Searching for a cheap city break this year proved somewhat elusive, even in Eastern Europe. However, on in-depth investigation a three-night/four-day break in Belgrade still seemed to be offering a veritable bargain with direct flights and hotel accommodation costing just £500 for two people. So a few weeks ago, I boarded a plane from Heathrow Terminal 5 and set off to explore yet another Balkan country. Belgrade is a great city, with tons of cultural and gastronomic offerings. Yet, it is actually quite small in comparison to cities such as St Petersburg, even London. This means that you can easily walk around it without needing to pay for transport. Not that transport costs much – the bus from the airport charges just 80 dinar for a ticket into the city centre (that’s less than £1!)
So what is there to do? So many people were shocked when I said I was visiting Belgrade for a holiday. They seemed to be under the illusion that it would still be war-torn, and that it would be a place filled with oppressive buildings and a depressing vibe. This is not the case at all! Of course there is poverty, but there is poverty in Britain and many other, so-called advanced, western countries. There were a few domineering buildings built during the Communist era but many of the buildings were typically Austro-Hungarian in design. I think too many people forget that Serbia has a rich cultural history; this country was not formed and built solely in the Yugoslav period, it has taken centuries to compile this, albeit complicated, land, people and culture.
Here is my top 10 list of everything I think you should do when you visit Belgrade:
1) On arrival, take the bus from the airport into the city centre – it costs less than £1 though be prepared with change for the bus driver! There’s a shuttle bus every hour but I’d rather opt for the local No. 71 any day, of which they arrive on, and at, half-past the hour. After passing through customs, simply turn left and go up the escalator. Continue walking straight on (into domestic departures) until you reach the end of the building. The bus stops just outside the final, automatic door, on your right and takes about 30 minutes into the city centre, near Trg Republik.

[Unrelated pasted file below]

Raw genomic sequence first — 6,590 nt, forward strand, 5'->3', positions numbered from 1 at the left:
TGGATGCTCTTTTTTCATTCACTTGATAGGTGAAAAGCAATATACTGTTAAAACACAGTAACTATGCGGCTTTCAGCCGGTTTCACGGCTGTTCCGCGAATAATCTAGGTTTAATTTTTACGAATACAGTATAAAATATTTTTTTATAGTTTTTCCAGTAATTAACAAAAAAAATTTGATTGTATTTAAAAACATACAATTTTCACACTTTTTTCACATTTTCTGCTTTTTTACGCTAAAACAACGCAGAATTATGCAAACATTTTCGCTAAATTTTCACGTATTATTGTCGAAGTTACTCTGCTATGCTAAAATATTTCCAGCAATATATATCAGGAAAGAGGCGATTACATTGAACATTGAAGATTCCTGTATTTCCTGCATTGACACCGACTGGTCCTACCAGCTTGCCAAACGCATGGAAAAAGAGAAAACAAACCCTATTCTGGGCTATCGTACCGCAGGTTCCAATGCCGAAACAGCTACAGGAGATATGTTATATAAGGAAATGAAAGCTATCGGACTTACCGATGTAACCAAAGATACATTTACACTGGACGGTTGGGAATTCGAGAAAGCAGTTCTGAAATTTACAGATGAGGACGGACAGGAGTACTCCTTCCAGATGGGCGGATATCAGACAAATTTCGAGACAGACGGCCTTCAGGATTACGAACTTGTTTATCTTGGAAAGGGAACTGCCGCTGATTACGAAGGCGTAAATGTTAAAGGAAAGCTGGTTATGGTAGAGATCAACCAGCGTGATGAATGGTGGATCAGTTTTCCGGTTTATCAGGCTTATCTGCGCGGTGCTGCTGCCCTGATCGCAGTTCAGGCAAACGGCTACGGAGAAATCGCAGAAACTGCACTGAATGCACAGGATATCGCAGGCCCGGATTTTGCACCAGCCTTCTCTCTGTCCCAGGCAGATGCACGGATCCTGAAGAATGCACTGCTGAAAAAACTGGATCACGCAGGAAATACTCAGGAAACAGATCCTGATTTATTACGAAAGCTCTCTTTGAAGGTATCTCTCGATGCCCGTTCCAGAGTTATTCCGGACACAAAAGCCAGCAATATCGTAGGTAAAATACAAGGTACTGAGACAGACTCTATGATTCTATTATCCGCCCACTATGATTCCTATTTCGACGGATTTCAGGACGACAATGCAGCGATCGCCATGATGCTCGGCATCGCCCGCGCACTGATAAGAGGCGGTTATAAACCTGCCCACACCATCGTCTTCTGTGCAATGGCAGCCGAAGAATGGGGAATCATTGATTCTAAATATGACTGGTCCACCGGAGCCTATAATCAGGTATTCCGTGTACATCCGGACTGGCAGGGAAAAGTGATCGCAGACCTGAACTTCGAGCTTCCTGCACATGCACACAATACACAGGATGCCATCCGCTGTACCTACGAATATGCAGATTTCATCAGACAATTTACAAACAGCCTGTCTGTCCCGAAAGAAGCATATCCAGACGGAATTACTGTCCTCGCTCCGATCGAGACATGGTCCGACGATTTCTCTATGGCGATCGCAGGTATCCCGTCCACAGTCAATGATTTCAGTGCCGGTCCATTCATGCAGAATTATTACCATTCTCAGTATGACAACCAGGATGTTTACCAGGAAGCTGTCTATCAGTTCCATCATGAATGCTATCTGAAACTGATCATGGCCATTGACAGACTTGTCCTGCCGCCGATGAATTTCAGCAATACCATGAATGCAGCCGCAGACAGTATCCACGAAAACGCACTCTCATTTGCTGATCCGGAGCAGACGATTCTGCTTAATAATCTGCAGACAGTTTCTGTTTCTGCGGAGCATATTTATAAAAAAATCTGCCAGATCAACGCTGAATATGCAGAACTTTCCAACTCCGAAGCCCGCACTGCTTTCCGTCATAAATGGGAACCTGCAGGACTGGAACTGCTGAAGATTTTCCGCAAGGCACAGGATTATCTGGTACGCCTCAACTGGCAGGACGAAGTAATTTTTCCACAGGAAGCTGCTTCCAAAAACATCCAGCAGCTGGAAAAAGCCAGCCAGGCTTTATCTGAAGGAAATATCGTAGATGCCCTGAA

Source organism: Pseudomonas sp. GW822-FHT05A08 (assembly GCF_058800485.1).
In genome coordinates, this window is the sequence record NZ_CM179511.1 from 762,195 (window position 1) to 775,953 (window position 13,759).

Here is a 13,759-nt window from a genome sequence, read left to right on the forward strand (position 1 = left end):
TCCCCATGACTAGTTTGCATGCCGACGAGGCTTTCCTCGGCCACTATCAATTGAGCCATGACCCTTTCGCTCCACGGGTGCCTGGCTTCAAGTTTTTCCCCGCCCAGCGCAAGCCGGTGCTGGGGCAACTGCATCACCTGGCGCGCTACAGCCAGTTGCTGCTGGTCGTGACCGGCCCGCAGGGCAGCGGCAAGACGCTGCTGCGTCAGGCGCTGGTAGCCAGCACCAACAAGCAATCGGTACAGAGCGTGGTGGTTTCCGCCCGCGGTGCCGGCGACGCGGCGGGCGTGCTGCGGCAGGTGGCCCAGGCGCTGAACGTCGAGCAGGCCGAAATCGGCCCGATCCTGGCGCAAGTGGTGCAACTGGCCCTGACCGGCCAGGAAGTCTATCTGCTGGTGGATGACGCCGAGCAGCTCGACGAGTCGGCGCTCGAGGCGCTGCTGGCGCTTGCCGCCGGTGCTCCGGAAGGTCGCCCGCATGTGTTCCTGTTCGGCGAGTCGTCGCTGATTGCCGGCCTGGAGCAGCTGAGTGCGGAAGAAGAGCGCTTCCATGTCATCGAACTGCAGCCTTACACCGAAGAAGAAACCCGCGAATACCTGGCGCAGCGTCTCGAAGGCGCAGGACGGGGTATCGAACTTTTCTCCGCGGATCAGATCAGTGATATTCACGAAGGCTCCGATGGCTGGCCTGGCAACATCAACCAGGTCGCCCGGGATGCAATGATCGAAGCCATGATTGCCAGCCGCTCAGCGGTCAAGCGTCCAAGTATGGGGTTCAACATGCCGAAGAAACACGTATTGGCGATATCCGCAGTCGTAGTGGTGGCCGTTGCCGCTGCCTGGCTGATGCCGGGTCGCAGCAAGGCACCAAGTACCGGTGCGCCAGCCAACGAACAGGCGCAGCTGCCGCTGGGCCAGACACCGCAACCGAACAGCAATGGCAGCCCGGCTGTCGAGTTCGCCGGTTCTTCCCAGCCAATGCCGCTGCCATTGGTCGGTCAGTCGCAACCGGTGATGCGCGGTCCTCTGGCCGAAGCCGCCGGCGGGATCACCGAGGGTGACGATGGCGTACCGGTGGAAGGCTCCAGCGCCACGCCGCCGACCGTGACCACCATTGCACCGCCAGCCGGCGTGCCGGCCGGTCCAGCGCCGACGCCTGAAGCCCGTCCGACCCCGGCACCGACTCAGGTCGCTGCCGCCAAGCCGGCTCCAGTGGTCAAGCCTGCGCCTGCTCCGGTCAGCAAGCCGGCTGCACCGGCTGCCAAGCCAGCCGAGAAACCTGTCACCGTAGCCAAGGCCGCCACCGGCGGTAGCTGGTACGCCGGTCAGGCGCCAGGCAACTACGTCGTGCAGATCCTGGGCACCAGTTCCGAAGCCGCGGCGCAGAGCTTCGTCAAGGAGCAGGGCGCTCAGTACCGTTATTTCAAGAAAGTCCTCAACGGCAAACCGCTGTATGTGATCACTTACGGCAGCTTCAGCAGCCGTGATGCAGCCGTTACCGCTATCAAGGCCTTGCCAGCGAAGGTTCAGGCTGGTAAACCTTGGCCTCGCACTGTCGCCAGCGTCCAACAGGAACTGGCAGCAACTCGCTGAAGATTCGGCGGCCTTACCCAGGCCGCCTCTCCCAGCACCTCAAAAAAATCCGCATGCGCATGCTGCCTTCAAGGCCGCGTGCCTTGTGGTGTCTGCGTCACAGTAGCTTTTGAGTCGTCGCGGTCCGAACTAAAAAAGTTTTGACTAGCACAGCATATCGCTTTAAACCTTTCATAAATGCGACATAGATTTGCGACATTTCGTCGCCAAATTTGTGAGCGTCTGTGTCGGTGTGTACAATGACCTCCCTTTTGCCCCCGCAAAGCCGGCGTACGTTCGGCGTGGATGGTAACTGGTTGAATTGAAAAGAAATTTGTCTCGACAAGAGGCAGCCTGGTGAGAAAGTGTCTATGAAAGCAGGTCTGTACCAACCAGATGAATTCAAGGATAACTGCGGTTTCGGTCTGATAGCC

2) Spend half a day wandering around the Kalmegdan Tvrdjava or Fortress. If you love history then this is the place to head. It really does illustrate the regions military might over the last 2,000 years. There are turrets, towers, bridges, museums in abundance for you to explore. However, even if history, particularly military history, isn’t your thing, the fortress itself offers some spectacular views across the Danube and Sava rivers and out into the surrounding countryside. There are also temporary exhibitions in the grounds – at the moment there is an art exhibition illustrating how Russia is viewed by non-Russians.
3) Stroll along Knez Mihailova – the city’s main shopping street. You’d be mistaken for thinking that the latest fashion trends have not hit Serbia. There are designer and fantastic high street offerings in abundance. Time it right and visit during the sales because there really are some fabulous bargains to be had! Plus, this street is just overflowing with beautiful buildings, so make sure you take in the gorgeous facades which date back to the zenith of the Austro-Hungarian influence in the region.